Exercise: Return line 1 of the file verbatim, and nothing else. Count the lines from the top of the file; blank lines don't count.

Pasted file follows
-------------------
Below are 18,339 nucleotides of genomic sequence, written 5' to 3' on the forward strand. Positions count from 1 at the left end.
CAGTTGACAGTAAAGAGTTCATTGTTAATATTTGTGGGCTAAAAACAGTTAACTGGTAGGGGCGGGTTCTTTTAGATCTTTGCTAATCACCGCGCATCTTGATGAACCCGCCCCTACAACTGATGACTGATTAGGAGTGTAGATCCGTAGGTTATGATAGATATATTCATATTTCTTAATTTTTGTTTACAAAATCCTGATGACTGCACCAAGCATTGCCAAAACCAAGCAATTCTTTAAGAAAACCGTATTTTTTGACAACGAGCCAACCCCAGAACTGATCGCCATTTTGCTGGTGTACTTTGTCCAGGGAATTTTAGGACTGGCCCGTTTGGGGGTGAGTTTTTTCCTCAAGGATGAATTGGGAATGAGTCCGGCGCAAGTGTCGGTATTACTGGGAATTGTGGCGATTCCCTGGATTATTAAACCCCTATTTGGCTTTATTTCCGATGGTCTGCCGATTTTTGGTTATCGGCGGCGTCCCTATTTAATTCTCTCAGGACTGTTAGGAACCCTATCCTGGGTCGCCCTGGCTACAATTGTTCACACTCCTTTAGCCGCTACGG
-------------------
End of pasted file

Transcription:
Below are 18,339 nucleotides of genomic sequence, written 5' to 3' on the forward strand. Positions count from 1 at the left end.